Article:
The chances are pretty good that you—or someone you know—is infected with the human papillomavirus (HPV). It’s the most common sexually transmitted infection in the United States, currently affecting a whopping 79 million Americans, most of them in their late teens and early 20s.
In some cases, HPV infection can prove deadly, leading to an estimated 33,700 cases of cancer each year in both men and women.
Here’s what you need to know to protect yourself and your loved ones.
Understanding the virus
Rather than one specific virus, HPV is actually a group of more than 200 related viruses. More than 40 of them can be spread through direct sexual contact, whether vaginal, anal or oral sex. Of these types of HPV, 13 strains are can lead to certain forms of cancer, including cancers of the cervix, vagina, penis and anus as well as cancers of the head and neck. As a result, these viruses are considered high-risk strains. (Keep in mind: the HPV strains that cause skin warts around the genitals and anus typically don’t go on to cause cancer.)
Before you panic, keep in mind that HPV is so common that 80 percent of people will get an HPV infection during their lifetime, according to the Centers for Disease Control and Prevention (CDC). About ninety percent of the time, HPV goes away within two years on its own.
But in some cases, it can linger and lead to cancer:
Cervical cancer: Virtually all cases of this disease are caused by the HPV virus, says Nadine Zekam, MD, an OBGYN at Medical City Arlington in Arlington, Texas. Each year, nearly 13,000 women are diagnosed with cervical cancer and more than 4,000 die from the disease, according to the CDC.
Throat cancer: In the U.S., it’s estimated that 3,400 women and 14,800 men are newly diagnosed with HPV-associated oropharyngeal cancers each year in the United States, the CDC reports.
Anal cancer: Every year in the United States, 5,900 people are diagnosed with anal cancer.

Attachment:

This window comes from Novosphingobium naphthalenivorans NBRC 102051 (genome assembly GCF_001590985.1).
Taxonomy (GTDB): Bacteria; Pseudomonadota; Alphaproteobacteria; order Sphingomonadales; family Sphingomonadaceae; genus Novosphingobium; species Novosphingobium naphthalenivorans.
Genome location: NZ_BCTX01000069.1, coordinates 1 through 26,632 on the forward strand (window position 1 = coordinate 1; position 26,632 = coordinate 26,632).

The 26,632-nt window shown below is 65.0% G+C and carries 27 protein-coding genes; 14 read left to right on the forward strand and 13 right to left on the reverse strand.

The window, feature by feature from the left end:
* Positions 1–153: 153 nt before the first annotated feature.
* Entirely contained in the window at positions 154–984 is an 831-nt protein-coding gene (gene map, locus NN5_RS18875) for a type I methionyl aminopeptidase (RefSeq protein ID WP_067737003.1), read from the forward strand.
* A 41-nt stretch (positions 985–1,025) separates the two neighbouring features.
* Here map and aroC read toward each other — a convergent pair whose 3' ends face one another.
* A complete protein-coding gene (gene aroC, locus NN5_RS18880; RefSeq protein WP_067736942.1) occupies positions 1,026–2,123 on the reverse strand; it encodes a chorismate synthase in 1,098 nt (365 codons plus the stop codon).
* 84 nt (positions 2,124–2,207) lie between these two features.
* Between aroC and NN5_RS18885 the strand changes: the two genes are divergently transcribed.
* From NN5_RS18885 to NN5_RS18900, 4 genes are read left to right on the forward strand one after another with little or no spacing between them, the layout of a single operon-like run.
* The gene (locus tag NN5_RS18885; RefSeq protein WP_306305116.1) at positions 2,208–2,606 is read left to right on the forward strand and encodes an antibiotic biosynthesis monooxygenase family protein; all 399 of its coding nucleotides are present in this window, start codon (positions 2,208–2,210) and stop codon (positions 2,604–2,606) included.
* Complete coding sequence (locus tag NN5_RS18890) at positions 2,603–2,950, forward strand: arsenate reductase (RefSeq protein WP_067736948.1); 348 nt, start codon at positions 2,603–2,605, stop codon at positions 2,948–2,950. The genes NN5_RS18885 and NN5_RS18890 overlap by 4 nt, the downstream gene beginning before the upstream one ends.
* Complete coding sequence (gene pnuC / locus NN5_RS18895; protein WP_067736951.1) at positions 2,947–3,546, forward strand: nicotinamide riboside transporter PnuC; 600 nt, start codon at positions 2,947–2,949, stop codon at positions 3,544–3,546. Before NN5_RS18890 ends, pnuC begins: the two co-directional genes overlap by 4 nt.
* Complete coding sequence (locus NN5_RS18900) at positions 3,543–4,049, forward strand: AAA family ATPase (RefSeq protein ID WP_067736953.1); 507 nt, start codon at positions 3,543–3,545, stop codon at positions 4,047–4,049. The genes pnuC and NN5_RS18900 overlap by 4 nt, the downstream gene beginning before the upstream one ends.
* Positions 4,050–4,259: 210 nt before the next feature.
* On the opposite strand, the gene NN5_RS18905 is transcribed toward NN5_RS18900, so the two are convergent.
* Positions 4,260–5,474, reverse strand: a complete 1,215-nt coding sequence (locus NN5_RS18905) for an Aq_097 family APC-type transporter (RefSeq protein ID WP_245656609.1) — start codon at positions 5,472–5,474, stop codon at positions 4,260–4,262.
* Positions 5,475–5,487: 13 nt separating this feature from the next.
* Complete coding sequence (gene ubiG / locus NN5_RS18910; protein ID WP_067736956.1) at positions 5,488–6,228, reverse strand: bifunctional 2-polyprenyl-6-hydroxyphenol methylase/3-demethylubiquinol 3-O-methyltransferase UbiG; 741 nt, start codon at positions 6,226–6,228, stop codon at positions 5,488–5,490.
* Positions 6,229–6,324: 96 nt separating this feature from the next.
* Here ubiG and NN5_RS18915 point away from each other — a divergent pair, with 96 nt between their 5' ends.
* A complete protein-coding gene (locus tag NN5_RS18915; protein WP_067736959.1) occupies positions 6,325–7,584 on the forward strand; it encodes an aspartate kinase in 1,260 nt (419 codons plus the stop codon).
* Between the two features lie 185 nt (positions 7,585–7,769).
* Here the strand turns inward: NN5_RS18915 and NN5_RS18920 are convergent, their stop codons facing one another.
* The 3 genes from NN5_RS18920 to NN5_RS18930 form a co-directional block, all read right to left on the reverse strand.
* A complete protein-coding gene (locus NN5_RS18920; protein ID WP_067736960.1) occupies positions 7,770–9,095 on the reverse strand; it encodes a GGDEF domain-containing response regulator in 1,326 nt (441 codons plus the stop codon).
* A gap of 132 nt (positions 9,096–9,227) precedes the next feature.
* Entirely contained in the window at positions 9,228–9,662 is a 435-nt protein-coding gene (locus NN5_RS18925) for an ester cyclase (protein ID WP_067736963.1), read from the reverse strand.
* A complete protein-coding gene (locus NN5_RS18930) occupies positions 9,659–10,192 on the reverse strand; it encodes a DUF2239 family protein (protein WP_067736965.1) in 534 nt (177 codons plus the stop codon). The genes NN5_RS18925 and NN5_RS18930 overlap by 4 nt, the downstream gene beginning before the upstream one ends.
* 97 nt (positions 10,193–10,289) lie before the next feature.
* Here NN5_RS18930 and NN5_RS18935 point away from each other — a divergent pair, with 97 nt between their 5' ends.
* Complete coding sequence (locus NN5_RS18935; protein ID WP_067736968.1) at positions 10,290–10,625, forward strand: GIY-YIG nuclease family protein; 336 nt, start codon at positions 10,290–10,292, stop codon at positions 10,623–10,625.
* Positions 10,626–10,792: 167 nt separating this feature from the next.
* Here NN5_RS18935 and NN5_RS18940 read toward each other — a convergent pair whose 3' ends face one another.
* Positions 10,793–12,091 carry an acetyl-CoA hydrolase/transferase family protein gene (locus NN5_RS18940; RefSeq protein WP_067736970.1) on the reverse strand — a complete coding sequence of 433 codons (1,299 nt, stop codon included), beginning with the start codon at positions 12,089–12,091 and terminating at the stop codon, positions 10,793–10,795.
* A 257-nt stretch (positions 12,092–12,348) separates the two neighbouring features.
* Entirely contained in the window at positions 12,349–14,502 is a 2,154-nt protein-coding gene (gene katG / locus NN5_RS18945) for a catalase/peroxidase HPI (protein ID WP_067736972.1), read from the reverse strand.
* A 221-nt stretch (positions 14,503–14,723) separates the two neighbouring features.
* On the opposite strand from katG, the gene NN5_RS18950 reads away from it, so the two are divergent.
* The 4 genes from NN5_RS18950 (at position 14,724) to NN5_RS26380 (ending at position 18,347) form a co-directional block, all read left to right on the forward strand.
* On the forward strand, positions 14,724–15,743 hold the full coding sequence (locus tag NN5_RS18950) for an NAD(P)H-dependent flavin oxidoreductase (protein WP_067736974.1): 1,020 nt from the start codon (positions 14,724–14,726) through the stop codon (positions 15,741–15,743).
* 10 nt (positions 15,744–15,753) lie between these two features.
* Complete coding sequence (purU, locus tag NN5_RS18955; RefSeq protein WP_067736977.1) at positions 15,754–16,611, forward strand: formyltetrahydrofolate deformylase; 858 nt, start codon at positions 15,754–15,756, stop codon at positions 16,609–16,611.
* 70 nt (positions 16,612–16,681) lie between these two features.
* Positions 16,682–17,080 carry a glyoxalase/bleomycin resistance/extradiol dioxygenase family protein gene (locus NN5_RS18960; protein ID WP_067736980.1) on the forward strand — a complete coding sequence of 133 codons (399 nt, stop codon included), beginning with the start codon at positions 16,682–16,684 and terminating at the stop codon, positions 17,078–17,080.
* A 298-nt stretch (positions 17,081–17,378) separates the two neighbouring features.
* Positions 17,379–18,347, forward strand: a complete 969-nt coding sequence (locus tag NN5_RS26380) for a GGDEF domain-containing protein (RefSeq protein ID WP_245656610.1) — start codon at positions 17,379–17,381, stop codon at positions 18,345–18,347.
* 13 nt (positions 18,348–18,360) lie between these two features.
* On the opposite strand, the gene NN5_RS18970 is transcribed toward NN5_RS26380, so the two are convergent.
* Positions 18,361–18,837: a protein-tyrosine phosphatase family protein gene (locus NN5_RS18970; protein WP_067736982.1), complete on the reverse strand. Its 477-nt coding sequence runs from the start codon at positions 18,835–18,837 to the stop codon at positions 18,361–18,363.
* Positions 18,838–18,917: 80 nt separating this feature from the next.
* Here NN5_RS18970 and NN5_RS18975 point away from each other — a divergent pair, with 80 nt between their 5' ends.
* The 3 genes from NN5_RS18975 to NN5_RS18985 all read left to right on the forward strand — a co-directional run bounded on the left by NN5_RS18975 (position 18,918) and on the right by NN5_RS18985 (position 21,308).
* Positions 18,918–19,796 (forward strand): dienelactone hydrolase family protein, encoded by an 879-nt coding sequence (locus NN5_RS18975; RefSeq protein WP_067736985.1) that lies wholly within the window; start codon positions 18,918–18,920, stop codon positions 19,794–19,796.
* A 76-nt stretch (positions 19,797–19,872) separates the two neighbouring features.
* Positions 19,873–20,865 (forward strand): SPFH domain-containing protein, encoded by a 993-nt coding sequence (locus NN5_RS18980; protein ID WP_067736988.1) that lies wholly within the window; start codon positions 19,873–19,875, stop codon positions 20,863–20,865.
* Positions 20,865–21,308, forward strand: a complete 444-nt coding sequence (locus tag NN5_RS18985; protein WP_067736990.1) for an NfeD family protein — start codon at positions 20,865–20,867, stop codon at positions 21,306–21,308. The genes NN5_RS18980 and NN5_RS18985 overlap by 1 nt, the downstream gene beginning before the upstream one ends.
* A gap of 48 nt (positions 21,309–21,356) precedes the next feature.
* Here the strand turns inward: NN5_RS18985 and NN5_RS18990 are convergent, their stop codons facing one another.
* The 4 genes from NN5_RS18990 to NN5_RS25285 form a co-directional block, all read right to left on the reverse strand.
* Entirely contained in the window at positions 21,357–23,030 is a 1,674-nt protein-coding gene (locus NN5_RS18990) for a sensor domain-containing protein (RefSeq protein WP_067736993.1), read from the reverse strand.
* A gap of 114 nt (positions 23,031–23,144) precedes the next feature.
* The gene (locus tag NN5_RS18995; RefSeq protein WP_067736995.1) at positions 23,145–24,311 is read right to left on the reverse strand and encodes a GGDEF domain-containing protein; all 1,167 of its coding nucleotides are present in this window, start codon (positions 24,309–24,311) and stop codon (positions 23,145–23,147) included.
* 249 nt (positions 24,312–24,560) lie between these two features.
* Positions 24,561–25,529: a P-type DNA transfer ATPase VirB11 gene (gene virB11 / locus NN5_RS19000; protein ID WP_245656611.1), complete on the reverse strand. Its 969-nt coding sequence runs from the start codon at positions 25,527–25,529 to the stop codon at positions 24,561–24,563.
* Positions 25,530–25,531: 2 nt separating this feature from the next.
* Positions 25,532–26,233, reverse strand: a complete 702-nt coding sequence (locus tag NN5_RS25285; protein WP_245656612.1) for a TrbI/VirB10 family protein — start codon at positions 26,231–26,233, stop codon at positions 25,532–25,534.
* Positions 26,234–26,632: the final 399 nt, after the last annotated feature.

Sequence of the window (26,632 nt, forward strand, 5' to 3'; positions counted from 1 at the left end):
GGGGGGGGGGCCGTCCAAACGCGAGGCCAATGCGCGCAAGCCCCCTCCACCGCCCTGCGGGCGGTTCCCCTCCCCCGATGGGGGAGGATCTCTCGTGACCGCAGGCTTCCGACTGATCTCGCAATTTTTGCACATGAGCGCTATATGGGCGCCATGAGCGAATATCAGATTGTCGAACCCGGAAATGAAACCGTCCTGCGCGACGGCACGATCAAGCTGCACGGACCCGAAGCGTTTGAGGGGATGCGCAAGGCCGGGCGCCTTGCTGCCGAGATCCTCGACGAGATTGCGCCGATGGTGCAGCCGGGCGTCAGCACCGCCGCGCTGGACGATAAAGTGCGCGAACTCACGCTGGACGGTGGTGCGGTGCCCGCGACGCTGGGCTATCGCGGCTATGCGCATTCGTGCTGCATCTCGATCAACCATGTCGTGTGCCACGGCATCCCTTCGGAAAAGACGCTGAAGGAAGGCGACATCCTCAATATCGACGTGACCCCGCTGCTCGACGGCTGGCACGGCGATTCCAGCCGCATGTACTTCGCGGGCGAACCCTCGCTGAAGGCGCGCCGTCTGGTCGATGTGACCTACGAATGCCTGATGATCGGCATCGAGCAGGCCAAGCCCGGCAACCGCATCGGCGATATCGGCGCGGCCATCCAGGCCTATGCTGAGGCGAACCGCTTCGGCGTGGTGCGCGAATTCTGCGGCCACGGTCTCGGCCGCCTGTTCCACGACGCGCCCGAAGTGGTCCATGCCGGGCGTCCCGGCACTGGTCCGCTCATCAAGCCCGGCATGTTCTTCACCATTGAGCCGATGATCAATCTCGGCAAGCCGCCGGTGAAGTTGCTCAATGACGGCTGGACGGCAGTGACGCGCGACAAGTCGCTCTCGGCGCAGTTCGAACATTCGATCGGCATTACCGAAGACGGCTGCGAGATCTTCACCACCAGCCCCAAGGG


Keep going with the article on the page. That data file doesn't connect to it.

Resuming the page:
Penile, vulvar and vaginal cancer: Some 3,300 women are diagnosed with vulvar and vaginal cancers annually in the United States while 800 men are diagnosed with penile cancer each year.
Who’s at risk for HPV?
You’re at increased risk for HPV infection if you:
Have multiple sexual partners. The more partners you have, the more likely you are to be exposed to HPV. But even if you’re monogamous, you may be more susceptible if your partner has multiple sex partners.
Start having sex at a young age. “The earlier you become sexually active, the more likely you are to come into contact with HPV,” explains Dr. Zekam.
Smoke. While smoking itself doesn’t raise risk for HPV, it appears to make it more likely that it will progress to cancer, says Zekam. Women who smoke, for example, are about twice as likely to develop cervical cancer as non-smokers, possibly because compounds in tobacco smoke damage the DNA of cervix cells. Smoking also makes it harder for the immune system to fight off HPV infections.
Signs to watch out for
If you have the type of HPV that causes genital warts, you may see small cauliflower-like bumps on your vulva if you’re a woman or on your penis or scrotum if you’re a man. Warts can also crop up near your buttocks or in your throat if you’ve had oral sex. They don’t usually hurt, but they can itch.